Sinistral. Dextral. Two terms that describe handedness. Those on the left, sinistral. Dextral, to the right. These are terms one learns along the way, sometimes when one is paying attention in science class; other times, like myself, when someone describes you using the adjectival form. Sinister! ‘You are sinister!’

I was labelled this by a former tuition master as I copied out reams of his notes. He came four days a week to home tutor me in the sciences. To his credit he did his best to make the money my parents were paying him worth it.

To my credit, I lent him a more than willing ear (since one of my parents was always within supervisory distance) and in this way, the lot of us managed to get me the forty per cent needed to pass to the next grade where, magically, science was not such a threat — or let’s say it suddenly assumed a lesser ‘threat’ status than mathematics which required us to make calculations via a new slim book called the algorithm table.

The very mention of algorithms turned 80 per cent of us pupils pale while the other 20 per cent looked like they couldn’t get enough of it, always finishing their work with time to spare.

Seated in a restaurant, I ordered the standard breakfast fare of dosa, idli, vaday, and when it arrived commenced to tackle the dish with my fingers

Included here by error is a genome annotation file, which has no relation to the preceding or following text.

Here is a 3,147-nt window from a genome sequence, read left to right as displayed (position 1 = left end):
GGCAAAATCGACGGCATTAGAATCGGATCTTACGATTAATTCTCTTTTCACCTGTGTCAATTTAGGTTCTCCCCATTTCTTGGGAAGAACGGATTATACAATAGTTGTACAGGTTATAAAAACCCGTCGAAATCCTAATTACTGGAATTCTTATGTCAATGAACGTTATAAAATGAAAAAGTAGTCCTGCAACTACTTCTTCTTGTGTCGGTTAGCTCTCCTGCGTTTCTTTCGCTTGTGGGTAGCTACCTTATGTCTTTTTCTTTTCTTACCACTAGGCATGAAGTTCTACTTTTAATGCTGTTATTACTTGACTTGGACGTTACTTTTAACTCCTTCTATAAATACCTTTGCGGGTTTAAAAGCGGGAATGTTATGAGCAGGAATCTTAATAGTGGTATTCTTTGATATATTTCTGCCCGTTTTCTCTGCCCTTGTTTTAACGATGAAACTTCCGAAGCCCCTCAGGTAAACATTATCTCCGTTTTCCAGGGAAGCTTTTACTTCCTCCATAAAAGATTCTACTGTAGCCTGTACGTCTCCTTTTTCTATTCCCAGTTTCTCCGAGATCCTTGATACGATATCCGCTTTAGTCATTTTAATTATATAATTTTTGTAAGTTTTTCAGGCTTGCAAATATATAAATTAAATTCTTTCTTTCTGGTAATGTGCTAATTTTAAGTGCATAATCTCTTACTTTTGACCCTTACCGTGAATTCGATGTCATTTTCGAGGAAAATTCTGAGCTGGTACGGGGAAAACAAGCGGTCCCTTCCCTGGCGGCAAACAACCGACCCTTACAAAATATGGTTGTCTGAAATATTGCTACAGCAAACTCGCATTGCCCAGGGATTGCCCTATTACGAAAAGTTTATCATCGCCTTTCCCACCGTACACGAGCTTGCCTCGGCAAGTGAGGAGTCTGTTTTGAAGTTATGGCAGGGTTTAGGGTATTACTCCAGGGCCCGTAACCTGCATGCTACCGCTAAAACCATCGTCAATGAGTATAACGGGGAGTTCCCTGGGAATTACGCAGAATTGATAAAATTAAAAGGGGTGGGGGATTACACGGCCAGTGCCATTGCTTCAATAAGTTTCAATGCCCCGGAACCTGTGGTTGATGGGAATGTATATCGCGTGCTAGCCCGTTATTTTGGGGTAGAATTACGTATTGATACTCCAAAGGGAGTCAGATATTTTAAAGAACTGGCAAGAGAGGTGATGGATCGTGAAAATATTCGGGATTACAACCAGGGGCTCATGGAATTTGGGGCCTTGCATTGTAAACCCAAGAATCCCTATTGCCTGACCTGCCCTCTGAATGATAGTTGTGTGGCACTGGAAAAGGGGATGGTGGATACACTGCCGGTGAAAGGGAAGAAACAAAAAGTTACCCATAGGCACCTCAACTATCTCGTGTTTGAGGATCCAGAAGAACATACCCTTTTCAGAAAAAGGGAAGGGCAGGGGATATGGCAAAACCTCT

Kevin Martin

The one thing I feared not at all was English. So it was in this way that I had already heard of the word sinister but only in the sense of ‘His behaviour could be described as sinister, the way he creeps around shadowy corners.’ So when ye old science tuition master of yore, watching me write out reams of stuff, said, ‘You are sinister’, I felt a sense of prickly annoyance at first.

How dare this so-called genius, who knew by heart the distance of each planet to earth, as well as the complicated botanical terms of flowers and trees, how dare he judge me without actually knowing me properly? Sinister! I prickled and it in turn tickled him, for he knew exactly what was going through my mind.

Parents’ concern

So like a benevolent uncle he assured me he was only commenting on my handedness. In later years, while growing up in a small town, whenever visiting a restaurant with friends, I would ask the waiter to bring a spoon so that I may eat my dosa, or idli.

The waiter would look quizzically but oblige. My friends would chuckle, but I’d press on, spoon in left hand, tackling my rice-based meal. The reason for this of course is a societal one. For years, the left hand has been perceived to be the ‘dirty hand’.

Parents have been known to force children to alter their handedness so that at one time I think my hometown had an entire phalanx of right handers. My parents, of course, did no such thing. So I ended up the lone ‘lefty’ among my other dextral mates.

All this was brought home to me recently on a trip to India, including a visit to my hometown. Seated in a restaurant, I ordered the standard breakfast fare of dosa, idli, vaday, and when it arrived commenced to tackle the dish with my fingers.

Seated right opposite was a mustachioed man attired in a singlet and the customary checked wraparound called a lungi, who watched me curiously.

Trying to read his thoughts, I explained in seriously fractured Tamil, that I was left handed. He shook his head vigorously left, right, up and down — the typical Indian nod — and replied, ‘Ah ha, my son is like you. Lefty. Cricket. Very good batsman. Trying to get to IPL.’ And it dawned on me that those former perceptions may have undergone a sea change. Seems like it’s OK now to be sinister.

— Kevin Martin is a journalist based in Sydney, Australia.

More by the writer